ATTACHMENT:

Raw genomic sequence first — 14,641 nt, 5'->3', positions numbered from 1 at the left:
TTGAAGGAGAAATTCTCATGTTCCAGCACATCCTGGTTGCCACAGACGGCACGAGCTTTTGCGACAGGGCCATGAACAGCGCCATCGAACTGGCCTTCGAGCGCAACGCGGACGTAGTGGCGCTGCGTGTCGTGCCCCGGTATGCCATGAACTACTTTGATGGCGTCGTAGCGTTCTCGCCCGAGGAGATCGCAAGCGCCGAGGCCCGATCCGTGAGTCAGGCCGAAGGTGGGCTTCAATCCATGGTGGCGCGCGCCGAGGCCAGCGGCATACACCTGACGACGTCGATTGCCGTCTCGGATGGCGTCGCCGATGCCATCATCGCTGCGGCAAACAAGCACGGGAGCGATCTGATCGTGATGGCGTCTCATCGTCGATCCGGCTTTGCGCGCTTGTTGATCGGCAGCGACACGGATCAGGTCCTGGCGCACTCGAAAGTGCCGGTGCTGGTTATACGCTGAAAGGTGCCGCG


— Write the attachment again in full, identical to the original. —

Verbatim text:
Raw genomic sequence first — 14,641 nt, 5'->3', positions numbered from 1 at the left:
TTGAAGGAGAAATTCTCATGTTCCAGCACATCCTGGTTGCCACAGACGGCACGAGCTTTTGCGACAGGGCCATGAACAGCGCCATCGAACTGGCCTTCGAGCGCAACGCGGACGTAGTGGCGCTGCGTGTCGTGCCCCGGTATGCCATGAACTACTTTGATGGCGTCGTAGCGTTCTCGCCCGAGGAGATCGCAAGCGCCGAGGCCCGATCCGTGAGTCAGGCCGAAGGTGGGCTTCAATCCATGGTGGCGCGCGCCGAGGCCAGCGGCATACACCTGACGACGTCGATTGCCGTCTCGGATGGCGTCGCCGATGCCATCATCGCTGCGGCAAACAAGCACGGGAGCGATCTGATCGTGATGGCGTCTCATCGTCGATCCGGCTTTGCGCGCTTGTTGATCGGCAGCGACACGGATCAGGTCCTGGCGCACTCGAAAGTGCCGGTGCTGGTTATACGCTGAAAGGTGCCGCG